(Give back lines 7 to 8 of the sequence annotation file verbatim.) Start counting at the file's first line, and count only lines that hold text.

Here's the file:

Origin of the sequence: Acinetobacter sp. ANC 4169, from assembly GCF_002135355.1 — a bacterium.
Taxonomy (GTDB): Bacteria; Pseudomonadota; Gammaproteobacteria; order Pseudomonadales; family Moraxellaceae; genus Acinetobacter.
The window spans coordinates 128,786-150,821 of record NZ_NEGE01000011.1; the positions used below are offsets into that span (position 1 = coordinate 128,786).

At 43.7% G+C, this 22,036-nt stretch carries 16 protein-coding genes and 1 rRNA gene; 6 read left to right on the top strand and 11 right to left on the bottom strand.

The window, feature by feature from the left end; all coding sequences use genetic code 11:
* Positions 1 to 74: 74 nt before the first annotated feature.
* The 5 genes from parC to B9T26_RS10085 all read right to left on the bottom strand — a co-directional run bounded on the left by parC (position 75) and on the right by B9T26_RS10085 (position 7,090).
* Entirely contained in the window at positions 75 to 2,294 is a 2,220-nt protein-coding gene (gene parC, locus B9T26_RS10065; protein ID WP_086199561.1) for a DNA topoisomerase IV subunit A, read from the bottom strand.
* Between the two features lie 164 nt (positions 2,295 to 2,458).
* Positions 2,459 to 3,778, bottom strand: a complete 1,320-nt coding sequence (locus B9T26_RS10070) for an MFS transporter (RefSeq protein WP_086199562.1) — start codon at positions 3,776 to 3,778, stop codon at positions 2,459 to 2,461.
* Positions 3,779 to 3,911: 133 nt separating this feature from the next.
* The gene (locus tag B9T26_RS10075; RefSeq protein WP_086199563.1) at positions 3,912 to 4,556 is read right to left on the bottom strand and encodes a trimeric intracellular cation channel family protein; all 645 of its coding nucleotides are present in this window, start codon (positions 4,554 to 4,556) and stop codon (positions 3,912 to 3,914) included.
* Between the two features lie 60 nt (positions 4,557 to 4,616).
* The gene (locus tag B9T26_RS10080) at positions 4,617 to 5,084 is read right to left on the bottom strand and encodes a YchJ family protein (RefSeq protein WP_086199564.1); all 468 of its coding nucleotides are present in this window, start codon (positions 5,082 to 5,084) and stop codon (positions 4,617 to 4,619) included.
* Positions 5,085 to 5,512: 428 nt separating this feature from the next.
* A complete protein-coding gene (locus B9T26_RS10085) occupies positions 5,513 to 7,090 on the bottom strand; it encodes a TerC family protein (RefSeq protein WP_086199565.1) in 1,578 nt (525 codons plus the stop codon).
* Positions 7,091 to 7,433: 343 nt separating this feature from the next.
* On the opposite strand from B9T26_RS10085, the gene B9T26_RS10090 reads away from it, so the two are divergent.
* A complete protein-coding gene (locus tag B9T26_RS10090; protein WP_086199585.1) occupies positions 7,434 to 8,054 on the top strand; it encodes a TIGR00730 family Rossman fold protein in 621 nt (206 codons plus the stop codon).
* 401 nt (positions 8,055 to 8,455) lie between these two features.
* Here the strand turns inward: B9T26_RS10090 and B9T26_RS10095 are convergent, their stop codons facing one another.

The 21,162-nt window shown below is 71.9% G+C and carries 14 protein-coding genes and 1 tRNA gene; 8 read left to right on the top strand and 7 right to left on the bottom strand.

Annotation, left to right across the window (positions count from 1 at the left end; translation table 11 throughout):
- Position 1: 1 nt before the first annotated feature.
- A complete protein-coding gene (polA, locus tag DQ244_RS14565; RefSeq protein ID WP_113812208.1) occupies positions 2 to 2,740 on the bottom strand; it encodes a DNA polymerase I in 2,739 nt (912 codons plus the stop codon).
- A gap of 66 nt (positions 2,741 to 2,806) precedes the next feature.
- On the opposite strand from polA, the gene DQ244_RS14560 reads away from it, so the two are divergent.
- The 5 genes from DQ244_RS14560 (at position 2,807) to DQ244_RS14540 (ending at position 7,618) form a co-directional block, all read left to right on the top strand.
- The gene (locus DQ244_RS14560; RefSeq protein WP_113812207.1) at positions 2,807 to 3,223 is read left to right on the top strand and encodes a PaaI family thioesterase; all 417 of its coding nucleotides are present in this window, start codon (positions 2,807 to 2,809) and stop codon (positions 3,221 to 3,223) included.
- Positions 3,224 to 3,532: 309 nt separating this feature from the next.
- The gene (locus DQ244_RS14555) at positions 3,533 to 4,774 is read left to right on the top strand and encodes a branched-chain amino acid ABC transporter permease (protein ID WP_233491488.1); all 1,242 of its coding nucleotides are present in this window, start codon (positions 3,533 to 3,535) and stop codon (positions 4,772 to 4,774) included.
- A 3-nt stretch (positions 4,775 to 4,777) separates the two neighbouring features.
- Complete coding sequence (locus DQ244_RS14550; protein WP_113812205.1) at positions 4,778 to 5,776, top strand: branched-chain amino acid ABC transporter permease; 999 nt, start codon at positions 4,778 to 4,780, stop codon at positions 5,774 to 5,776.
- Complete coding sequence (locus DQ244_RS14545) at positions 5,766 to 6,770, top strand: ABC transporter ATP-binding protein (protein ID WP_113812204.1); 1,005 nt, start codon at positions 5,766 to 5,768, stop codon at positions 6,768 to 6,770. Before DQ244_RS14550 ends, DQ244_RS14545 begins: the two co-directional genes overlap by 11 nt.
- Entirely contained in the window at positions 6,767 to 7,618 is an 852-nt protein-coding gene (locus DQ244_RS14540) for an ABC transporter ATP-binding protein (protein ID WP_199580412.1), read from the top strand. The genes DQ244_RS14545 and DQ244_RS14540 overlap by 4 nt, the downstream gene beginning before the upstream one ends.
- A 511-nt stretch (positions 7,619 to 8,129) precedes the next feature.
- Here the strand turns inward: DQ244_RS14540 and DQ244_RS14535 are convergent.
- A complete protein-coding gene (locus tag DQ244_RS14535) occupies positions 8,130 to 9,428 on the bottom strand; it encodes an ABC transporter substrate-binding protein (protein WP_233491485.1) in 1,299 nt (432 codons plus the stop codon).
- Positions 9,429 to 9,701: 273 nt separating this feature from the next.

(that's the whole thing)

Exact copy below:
* The 5 genes from parC to B9T26_RS10085 all read right to left on the bottom strand — a co-directional run bounded on the left by parC (position 75) and on the right by B9T26_RS10085 (position 7,090).
* Entirely contained in the window at positions 75 to 2,294 is a 2,220-nt protein-coding gene (gene parC, locus B9T26_RS10065; protein ID WP_086199561.1) for a DNA topoisomerase IV subunit A, read from the bottom strand.